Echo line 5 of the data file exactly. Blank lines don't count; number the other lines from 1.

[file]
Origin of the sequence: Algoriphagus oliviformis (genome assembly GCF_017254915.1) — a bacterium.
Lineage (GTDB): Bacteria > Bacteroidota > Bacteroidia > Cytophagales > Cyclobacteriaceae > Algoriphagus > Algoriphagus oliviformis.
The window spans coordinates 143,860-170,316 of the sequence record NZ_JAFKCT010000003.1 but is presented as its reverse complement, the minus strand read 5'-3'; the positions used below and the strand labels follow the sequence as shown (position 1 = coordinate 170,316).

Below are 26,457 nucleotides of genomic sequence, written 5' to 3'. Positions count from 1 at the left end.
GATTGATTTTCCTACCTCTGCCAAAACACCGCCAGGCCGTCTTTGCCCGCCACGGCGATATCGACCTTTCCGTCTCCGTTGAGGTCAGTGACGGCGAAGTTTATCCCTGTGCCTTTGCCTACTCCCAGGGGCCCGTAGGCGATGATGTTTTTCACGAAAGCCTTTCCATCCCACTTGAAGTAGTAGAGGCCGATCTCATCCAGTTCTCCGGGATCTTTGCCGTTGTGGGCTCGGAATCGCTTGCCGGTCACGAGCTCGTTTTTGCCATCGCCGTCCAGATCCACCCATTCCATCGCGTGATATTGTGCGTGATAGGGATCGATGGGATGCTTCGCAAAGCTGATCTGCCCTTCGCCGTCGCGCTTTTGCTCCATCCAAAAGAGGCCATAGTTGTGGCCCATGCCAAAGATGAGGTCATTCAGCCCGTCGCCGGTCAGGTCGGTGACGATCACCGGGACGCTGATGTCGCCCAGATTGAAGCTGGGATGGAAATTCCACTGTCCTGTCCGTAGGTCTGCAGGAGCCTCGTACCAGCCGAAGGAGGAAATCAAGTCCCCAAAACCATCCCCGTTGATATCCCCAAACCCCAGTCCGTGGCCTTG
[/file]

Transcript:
GATTGATTTTCCTACCTCTGCCAAAACACCGCCAGGCCGTCTTTGCCCGCCACGGCGATATCGACCTTTCCGTCTCCGTTGAGGTCAGTGACGGCGAAGTTTATCCCTGTGCCTTTGCCTACTCCCAGGGGCCCGTAGGCGATGATGTTTTTCACGAAAGCCTTTCCATCCCACTTGAAGTAGTAGAGGCCGATCTCATCCAGTTCTCCGGGATCTTTGCCGTTGTGGGCTCGGAATCGCTTGCCGGTCACGAGCTCGTTTTTGCCATCGCCGTCCAGATCCACCCATTCCATCGCGTGATATTGTGCGTGATAGGGATCGATGGGATGCTTCGCAAAGCTGATCTGCCCTTCGCCGTCGCGCTTTTGCTCCATCCAAAAGAGGCCATAGTTGTGGCCCATGCCAAAGATGAGGTCATTCAGCCCGTCGCCGGTCAGGTCGGTGACGATCACCGGGACGCTGATGTCGCCCAGATTGAAGCTGGGATGGAAATTCCACTGTCCTGTCCGTAGGTCTGCAGGAGCCTCGTACCAGCCGAAGGAGGAAATCAAGTCCCCAAAACCATCCCCGTTGATATCCCCAAACCCCAGTCCGTGGCCTTG